5. What a day glad they were able to handle the infant and hopefully everything will be ok. Thanks , Ruth

  6. What a day indeed, Ruth! I don’t want anymore like this one.

  7. God bless each of you for protecting and caring for these magnificent birds. You have all earned a star in Heaven.

  8. Thank you Jim for your excellent reporting to us that love these eagles. Thank you too to Betty and all her helpers for their dedicated service. My thoughts and prayers will be with the eaglet and all her caregivers. I know you will keep us posted. Thank you eaglejim.

    Sandy n Omaha

  9. So hope the little man is going to be alright ! Would hate to think after watching and waiting to see him survive and go off on their own that something like this would happen to him. Sure hope his injuries aren’t real serious…..be watching for updates.

  10. Sending healing thoughts from PA. Thank you for the great coverage and being there so quickly. Please tell all involved how very grateful we are for all the help, love and care they have for these great Eagles & all wildlife.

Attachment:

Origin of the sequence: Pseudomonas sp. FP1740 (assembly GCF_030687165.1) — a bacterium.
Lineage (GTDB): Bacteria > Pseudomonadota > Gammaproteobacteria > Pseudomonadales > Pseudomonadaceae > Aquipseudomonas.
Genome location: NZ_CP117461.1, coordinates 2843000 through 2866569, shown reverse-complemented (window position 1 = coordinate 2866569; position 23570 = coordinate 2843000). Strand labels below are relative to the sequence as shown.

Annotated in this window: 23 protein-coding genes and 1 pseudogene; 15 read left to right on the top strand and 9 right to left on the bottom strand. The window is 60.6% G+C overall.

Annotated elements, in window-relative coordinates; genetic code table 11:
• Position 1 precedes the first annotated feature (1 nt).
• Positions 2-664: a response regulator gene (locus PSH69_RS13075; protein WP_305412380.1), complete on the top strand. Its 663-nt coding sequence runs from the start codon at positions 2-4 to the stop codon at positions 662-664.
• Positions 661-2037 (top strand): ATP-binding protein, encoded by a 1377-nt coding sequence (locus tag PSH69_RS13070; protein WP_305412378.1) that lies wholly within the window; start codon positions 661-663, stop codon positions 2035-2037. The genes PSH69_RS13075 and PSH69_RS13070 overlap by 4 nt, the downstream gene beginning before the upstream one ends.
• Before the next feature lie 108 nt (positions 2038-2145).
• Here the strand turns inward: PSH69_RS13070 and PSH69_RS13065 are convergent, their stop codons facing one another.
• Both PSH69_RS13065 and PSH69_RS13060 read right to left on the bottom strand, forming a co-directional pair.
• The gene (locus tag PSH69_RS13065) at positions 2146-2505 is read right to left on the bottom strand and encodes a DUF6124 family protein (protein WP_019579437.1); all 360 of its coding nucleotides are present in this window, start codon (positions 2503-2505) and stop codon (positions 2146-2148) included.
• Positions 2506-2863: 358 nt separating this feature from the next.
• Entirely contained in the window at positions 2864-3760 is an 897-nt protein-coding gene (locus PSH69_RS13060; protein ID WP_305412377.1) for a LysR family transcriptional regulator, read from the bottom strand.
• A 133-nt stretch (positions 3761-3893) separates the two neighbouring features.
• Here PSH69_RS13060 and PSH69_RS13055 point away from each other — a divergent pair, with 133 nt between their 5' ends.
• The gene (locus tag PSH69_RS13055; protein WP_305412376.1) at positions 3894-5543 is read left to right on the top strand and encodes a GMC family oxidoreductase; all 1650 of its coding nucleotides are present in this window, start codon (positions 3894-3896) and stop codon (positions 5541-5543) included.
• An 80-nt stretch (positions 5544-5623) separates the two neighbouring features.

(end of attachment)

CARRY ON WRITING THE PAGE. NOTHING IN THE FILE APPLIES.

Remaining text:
11. praying for the eaglet

  12. Thank goodness for wonderful people like you! you have so much love and care in your hearts. sounds like you have a wonderful center for the eaglet
    to recover in. prayers that he/she will recover completely and let go back into the wild!

  13. Oh no…not again! It’s a terrible thing but the eaglet is in good hands & we’re praying that the outcome will be a full recovery. Jim, please keep us informed of his/her progress. Thanks

  14. Thank you Pat. Being able to closely experience the life of an American Bald Eagle family is a blessing that I did not expect. I remember praying for a chance to see a wild eagle when I was around 7 or 8 years old. Some prayers are answered half a century after they are whispered but God’s timing is always perfect.

  15. Thank you for your kind words Sandy. Betty and her staff do not wear red capes and tights but they are superheros in my book!

  16. You and me both Opal! I will keep you posted as soon as I hear anything.

  17. Thank you Jannice. We love doing what we do.

  18. Thank you Joy! God hears and answers our prayers. If He knows when a sparrow falls to the ground then surely He saw this eaglet’s tumble.